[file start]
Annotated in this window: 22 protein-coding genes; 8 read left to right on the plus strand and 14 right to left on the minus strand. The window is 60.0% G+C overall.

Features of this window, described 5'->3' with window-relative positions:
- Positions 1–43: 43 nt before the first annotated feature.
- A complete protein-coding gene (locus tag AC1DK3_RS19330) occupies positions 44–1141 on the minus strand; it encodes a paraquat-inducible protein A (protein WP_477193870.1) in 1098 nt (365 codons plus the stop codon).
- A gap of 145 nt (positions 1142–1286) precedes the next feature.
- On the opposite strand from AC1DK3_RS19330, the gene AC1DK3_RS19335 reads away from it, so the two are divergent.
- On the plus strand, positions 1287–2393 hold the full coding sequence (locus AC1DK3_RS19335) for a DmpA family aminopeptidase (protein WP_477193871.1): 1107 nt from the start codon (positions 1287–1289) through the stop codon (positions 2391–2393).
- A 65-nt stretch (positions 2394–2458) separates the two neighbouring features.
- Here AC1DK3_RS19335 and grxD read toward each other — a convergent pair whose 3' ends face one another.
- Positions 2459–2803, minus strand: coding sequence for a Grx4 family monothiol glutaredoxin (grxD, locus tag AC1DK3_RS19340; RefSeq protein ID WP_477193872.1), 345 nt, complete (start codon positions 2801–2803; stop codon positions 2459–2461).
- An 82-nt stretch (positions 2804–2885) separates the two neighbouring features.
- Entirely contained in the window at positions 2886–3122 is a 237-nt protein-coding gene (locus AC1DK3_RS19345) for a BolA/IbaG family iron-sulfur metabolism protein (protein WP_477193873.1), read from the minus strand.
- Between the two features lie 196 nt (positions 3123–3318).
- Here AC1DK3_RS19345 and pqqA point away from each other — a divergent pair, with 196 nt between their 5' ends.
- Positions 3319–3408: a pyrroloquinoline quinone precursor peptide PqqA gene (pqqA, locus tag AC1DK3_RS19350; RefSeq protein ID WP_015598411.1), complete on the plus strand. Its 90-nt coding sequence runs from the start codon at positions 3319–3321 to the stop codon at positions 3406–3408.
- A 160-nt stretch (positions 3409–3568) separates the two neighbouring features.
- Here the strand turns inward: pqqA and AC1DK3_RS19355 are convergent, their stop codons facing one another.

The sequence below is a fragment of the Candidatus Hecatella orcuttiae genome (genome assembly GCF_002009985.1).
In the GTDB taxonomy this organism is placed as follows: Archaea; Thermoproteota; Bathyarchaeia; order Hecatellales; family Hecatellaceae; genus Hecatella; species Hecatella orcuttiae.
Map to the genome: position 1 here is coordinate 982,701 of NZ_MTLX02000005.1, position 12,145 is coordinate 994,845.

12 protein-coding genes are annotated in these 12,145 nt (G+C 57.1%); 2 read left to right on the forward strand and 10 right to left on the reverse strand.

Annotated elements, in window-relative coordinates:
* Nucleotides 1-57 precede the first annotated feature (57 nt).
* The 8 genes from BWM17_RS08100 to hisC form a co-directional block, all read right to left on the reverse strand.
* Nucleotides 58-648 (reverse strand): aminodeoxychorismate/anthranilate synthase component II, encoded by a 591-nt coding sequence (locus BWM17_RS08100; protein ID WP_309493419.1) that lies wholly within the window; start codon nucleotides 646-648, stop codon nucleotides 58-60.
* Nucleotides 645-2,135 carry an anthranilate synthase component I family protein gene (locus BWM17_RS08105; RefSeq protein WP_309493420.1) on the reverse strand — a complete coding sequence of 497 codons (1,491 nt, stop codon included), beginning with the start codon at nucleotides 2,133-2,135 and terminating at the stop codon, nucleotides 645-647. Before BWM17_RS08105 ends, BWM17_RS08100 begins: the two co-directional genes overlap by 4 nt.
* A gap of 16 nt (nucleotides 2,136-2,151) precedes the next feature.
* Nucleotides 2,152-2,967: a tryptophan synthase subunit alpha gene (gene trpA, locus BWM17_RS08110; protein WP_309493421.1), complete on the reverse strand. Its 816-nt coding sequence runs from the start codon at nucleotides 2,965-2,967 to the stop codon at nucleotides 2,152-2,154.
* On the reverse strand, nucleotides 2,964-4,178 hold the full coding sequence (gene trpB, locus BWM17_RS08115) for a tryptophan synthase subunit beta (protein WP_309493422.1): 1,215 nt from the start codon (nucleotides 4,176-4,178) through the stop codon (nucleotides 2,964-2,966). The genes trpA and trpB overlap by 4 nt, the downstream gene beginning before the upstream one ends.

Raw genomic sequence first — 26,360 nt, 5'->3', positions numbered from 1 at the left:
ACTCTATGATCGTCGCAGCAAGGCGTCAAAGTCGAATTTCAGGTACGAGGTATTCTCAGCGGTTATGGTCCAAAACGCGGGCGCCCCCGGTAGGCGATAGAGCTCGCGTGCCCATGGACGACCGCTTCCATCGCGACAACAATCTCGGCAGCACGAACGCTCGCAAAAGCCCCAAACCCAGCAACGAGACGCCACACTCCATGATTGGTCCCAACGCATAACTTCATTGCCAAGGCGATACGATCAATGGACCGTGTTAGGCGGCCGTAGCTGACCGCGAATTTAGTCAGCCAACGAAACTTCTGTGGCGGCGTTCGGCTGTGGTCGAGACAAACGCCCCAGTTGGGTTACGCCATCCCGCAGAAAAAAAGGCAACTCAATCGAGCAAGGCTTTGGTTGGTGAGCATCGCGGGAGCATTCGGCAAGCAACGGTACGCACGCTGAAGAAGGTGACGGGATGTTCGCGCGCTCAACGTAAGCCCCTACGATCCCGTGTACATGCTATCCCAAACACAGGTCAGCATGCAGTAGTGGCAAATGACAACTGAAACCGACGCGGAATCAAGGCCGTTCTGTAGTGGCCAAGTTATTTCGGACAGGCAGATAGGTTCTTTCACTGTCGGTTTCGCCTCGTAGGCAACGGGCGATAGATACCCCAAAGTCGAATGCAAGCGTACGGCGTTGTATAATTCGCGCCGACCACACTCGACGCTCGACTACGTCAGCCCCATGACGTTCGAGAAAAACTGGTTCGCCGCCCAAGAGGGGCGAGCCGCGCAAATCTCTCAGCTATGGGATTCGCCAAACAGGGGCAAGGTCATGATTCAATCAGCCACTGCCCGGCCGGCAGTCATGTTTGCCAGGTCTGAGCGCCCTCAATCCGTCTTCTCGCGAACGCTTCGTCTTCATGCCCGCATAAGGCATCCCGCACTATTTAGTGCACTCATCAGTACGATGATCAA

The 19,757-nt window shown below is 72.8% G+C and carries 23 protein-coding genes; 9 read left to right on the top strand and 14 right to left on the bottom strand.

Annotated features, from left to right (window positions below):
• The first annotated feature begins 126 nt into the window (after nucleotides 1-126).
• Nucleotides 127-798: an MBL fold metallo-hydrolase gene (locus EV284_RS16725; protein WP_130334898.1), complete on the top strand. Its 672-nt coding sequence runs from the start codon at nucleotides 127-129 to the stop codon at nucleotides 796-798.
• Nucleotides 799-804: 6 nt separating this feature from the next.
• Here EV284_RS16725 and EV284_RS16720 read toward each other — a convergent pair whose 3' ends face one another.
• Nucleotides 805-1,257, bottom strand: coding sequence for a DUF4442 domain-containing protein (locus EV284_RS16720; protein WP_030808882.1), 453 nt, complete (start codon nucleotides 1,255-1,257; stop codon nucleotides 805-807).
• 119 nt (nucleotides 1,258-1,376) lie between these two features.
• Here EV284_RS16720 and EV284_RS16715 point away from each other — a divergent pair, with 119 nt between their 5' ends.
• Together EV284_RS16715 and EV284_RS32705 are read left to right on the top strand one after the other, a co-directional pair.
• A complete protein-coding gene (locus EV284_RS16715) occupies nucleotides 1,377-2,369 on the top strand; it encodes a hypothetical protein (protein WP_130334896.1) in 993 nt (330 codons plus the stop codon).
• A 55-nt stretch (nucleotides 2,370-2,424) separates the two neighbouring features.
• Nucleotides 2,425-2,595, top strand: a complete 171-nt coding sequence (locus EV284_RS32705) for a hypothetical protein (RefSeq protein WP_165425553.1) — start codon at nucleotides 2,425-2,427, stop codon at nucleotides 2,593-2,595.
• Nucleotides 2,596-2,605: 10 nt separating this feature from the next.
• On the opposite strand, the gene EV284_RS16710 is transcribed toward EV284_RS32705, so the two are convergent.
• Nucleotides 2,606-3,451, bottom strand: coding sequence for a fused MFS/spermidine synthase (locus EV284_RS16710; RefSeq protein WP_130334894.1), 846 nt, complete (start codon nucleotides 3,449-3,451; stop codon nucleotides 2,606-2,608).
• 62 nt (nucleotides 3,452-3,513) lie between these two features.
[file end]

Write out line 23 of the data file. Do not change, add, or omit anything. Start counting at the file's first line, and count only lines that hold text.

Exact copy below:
* Nucleotides 1-57 precede the first annotated feature (57 nt).